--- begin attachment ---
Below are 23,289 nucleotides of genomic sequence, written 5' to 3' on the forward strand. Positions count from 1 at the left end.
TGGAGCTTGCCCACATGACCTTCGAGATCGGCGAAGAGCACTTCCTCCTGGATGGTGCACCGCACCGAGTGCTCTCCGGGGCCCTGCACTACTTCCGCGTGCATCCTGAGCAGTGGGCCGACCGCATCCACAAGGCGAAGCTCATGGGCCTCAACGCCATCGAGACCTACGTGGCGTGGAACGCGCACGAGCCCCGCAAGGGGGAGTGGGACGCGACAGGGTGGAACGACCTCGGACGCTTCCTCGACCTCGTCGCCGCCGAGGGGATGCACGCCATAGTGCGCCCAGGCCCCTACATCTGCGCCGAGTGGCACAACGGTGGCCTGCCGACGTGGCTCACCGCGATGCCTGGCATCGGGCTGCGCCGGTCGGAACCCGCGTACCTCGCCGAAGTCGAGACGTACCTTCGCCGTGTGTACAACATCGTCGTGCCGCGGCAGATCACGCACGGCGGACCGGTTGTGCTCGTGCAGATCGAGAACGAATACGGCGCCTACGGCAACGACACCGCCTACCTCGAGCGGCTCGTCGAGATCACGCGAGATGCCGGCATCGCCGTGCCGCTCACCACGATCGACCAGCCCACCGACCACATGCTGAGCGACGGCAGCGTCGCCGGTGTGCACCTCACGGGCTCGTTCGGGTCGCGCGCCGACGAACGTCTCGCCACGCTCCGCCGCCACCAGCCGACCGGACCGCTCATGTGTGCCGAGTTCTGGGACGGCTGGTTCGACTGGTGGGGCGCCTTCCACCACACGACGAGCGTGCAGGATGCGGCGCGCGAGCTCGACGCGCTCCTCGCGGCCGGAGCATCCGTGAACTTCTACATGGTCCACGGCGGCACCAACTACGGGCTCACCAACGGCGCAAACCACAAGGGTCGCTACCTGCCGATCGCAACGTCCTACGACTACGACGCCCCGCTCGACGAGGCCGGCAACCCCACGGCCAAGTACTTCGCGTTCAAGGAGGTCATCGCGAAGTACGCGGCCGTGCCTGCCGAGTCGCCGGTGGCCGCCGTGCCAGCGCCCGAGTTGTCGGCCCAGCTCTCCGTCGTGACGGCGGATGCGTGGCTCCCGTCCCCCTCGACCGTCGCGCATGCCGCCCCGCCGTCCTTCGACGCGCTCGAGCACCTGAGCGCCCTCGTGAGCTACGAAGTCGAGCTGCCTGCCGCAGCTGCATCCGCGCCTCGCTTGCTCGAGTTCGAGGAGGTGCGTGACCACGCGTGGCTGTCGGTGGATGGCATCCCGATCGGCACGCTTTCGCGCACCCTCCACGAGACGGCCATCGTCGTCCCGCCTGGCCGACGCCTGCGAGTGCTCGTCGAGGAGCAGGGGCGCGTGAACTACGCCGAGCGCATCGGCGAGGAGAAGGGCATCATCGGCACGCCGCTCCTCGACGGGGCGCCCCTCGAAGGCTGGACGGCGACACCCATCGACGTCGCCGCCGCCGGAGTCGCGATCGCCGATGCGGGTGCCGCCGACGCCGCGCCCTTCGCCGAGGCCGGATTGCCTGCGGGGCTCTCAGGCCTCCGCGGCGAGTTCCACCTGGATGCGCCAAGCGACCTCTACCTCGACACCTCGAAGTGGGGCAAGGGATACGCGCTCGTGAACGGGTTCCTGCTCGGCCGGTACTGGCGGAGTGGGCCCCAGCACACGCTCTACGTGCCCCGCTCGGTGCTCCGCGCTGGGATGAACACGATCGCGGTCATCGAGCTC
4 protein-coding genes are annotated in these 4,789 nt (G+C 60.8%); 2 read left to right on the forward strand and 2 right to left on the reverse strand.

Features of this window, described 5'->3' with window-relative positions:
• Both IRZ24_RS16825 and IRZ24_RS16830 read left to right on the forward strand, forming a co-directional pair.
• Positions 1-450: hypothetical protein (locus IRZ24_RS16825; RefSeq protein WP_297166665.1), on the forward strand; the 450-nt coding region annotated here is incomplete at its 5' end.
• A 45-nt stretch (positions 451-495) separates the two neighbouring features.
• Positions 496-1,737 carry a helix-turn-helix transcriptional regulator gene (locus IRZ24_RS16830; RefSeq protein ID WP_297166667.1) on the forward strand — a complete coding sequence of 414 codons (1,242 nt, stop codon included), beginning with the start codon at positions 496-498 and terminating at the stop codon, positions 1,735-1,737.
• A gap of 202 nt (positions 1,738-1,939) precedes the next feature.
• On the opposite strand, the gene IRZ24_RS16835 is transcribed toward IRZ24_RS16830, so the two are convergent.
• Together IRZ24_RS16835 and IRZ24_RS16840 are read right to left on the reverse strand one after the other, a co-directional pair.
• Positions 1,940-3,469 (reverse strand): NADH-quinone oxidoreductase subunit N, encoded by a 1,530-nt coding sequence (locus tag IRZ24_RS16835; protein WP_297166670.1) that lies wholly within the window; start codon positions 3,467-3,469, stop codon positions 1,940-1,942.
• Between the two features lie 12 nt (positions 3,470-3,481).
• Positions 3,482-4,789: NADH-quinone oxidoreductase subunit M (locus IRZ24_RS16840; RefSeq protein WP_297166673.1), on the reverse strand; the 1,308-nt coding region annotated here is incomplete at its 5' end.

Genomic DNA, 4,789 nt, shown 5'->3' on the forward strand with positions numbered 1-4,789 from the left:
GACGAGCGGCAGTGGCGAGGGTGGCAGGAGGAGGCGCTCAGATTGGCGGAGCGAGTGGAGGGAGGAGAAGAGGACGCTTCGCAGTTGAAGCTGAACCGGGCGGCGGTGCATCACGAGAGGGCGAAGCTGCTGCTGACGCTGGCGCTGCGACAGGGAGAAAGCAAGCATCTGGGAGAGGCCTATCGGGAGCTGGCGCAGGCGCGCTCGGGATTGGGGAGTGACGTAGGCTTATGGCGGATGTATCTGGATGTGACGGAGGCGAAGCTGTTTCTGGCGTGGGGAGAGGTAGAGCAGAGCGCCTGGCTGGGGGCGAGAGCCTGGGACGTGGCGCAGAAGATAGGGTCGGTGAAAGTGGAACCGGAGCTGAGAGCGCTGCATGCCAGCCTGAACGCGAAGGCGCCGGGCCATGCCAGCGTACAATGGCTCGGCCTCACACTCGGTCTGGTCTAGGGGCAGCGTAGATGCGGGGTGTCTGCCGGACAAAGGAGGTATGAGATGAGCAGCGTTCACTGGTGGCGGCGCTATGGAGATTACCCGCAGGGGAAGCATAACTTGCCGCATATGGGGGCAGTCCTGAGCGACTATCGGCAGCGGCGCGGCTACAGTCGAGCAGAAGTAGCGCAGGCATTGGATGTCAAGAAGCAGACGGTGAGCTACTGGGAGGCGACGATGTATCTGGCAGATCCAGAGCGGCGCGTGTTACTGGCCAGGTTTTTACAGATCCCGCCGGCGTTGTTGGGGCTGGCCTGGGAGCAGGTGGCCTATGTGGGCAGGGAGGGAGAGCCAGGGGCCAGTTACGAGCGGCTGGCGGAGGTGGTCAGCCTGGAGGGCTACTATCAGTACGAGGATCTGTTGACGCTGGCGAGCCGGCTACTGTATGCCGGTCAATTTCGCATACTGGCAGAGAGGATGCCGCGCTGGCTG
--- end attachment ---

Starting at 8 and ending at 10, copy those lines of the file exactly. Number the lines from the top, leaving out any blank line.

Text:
• Positions 496-1,737 carry a helix-turn-helix transcriptional regulator gene (locus IRZ24_RS16830; RefSeq protein ID WP_297166667.1) on the forward strand — a complete coding sequence of 414 codons (1,242 nt, stop codon included), beginning with the start codon at positions 496-498 and terminating at the stop codon, positions 1,735-1,737.
• A gap of 202 nt (positions 1,738-1,939) precedes the next feature.
• On the opposite strand, the gene IRZ24_RS16835 is transcribed toward IRZ24_RS16830, so the two are convergent.